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I've got a program where main process forks into 4 children that cooperate with each other:

process0 is opening FIFO file (O_WRONLY), reading 1 byte at a time from STDIN using read function, writing into FIFO using write and closing FIFO file

process1 is waiting for the shared memory to be empty (I'm using first byte of shared memory table if(tab[0] == 0) to check if its empty) opening FIFO file (O_RDONLY), reading from it, translating this one byte into hex and saving it into shared memory. It then closes fifo and sets tab[0] which is shared memory table to 1.

process2 is reading from shared memory if tab[0] == 1. After reading it writes data into pipe

process3 is reading from pipe and writing into STDIN

this all works perfect. The problem started when I wanted to add signals. I'm using semaphores to synchronize p0 and p1, signals to synchronize p1 and p2 and message queue to synchronize p2 and p3. It also works fine except for the times when for example process1 is in the sleeping mode. It goes into this mode when it wants to read from fifo and has to wait for data to be transferred.. I guess. I've been reading about it.

processes hierarchy

Here's what I've found that I think may be the cause:

"When the process makes a system call while in user mode (1), it moves into state 2 where it begins to run in kernel mode. Assume at this point that the system call made was to read a file on the hard disk. Because the read is not carried out immediately, the process goes to sleep, waiting on the event that the system has read the disk and the data is ready. It is now in state 4. When the data is ready, the process is awakened. This does not mean it runs immediately, but rather it is once again ready to run in main memory (3). "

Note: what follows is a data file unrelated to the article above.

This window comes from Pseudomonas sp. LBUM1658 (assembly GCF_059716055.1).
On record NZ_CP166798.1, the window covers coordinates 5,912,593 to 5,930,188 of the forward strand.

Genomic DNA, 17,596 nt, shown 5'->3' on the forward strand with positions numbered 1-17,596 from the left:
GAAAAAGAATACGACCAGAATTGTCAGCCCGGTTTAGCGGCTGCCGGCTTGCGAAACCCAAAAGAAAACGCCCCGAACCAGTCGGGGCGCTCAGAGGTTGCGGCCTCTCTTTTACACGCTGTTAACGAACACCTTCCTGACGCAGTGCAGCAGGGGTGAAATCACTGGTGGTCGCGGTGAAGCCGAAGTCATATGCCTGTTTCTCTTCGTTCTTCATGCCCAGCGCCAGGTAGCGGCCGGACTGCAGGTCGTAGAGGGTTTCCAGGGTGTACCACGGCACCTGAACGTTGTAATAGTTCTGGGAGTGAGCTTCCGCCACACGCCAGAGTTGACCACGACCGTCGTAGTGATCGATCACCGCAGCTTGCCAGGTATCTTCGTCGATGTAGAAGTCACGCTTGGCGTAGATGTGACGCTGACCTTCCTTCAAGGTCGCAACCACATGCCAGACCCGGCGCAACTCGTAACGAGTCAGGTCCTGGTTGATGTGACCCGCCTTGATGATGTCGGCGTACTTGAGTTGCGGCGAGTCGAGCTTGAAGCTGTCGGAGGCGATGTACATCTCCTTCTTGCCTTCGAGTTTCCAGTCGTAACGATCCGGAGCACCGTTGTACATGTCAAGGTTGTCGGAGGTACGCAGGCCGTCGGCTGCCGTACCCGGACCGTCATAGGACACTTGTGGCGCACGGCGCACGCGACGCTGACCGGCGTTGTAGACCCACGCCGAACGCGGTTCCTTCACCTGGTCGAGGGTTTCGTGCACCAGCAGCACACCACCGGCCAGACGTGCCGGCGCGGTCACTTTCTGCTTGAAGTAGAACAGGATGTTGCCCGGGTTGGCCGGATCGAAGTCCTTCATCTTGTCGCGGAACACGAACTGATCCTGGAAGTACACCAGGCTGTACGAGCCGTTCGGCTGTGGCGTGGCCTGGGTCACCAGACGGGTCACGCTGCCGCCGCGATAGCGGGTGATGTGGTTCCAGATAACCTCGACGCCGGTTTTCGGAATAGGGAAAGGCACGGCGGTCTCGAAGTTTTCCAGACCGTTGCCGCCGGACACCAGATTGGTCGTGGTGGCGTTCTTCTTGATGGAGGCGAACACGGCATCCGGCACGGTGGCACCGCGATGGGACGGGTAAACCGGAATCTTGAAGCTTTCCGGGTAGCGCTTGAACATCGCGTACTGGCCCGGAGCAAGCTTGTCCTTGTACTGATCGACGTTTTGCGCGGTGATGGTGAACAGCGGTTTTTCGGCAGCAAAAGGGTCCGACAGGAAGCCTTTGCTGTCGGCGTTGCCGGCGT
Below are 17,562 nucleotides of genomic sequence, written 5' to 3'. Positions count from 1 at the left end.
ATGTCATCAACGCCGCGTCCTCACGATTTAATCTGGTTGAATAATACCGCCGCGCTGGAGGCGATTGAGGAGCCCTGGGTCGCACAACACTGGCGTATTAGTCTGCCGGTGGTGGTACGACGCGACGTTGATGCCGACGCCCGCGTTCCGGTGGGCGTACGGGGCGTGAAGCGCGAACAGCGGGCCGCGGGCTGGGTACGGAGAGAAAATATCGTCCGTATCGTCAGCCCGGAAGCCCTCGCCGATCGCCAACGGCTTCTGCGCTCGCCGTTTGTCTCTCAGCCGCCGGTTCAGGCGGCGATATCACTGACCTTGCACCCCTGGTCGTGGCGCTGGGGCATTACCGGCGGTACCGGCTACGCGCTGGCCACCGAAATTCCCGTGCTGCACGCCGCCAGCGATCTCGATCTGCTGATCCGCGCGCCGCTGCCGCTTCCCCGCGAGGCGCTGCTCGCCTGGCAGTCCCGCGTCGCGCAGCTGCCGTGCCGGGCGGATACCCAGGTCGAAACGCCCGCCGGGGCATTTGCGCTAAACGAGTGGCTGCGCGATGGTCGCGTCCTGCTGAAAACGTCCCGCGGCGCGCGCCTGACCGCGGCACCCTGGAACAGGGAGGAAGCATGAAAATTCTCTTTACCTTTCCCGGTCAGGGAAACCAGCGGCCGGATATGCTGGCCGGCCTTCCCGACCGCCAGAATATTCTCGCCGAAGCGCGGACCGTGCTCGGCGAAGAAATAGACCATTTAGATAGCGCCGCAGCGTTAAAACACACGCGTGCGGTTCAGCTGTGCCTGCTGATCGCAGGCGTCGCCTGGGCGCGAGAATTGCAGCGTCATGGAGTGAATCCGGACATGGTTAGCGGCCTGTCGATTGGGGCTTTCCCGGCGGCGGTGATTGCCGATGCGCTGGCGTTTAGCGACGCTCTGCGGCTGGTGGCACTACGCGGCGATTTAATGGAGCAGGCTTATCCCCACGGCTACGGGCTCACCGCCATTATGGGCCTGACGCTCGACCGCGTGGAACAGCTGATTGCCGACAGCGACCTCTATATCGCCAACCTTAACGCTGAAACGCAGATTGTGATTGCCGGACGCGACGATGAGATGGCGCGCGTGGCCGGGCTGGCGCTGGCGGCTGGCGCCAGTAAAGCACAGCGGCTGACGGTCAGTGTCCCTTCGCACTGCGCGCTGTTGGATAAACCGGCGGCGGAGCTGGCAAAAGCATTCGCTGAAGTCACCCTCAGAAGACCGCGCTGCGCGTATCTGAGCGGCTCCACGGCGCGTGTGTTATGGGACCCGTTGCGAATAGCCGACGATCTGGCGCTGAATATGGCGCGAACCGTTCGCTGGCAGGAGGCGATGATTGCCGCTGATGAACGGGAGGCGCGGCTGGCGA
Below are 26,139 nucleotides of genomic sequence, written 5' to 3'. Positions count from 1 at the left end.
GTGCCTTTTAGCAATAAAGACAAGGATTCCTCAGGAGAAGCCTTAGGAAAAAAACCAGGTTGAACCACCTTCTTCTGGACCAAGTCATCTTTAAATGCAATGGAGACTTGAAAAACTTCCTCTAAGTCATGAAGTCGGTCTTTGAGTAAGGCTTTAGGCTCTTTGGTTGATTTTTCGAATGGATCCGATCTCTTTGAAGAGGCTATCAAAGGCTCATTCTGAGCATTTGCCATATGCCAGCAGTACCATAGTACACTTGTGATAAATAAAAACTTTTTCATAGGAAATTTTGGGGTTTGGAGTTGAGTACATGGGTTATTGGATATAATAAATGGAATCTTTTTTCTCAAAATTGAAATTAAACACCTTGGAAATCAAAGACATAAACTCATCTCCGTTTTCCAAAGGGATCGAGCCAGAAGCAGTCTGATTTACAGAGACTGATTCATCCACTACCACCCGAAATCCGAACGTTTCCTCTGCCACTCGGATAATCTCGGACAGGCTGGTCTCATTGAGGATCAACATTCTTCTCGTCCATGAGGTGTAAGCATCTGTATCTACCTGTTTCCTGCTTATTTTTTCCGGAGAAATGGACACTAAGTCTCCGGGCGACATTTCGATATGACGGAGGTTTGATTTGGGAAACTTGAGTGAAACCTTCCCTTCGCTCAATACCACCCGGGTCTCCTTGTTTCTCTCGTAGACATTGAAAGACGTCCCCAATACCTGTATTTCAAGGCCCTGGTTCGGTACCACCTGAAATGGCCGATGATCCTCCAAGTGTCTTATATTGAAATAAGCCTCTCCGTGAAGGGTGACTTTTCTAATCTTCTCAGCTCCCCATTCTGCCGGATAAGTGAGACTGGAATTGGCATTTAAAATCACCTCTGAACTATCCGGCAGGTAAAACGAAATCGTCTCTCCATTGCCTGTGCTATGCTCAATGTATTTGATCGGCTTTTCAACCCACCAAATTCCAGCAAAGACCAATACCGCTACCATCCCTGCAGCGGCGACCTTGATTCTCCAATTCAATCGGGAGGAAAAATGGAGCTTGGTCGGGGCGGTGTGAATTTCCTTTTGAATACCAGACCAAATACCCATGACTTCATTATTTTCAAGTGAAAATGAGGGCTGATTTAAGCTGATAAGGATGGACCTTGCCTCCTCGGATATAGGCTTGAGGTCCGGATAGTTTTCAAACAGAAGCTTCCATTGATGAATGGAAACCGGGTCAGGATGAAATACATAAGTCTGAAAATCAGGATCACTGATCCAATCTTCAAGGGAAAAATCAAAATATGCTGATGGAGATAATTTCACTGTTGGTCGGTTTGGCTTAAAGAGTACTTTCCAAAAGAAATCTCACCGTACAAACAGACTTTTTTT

I think I understand it but how can I avoid this? I want my program to react to signals always. Is there some way to change processes state from sleeping to running when I send the signal through "kill" ? Can I somehow tell the process to stop "waiting on the event that the system has read the disk and the data is ready" ?

here's my code if someone wants to look at it:

Program's code

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up vote 1 down vote accepted

If I understand your question correctly, process 1 is getting hung up at line 442 (source) and not responding to signals because it's in the read.

The obvious answer is just don't do a blocking read(). Check the descriptor to see if anything is there to read and move on if not. Read up on fcntl/ioctl and how to do non-blocking reads.

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Your observations is likely that (most) system call defaults to restarting if a signal occurs. Shortly said, that means code stuck in a system call wakes up to user-space when a signal is delivered, but resumes the system call after the signal handler has been run.

If you use sigaction() to establish a signal handler instead of the signal() function., system calls will not restart when a signal is caught , but rather fail and set errno to EINTR. That means you you have to handle the fact that system calls can "fail" anywhere due to a signal being delivered.

(signal() by default will cause system calls on linux restart, it can be controlled by some feature macros before including the signal.h header. Whether sigaction() causes the system call to restart is controlled by the flag SA_RESTART when establishing a signal handler)

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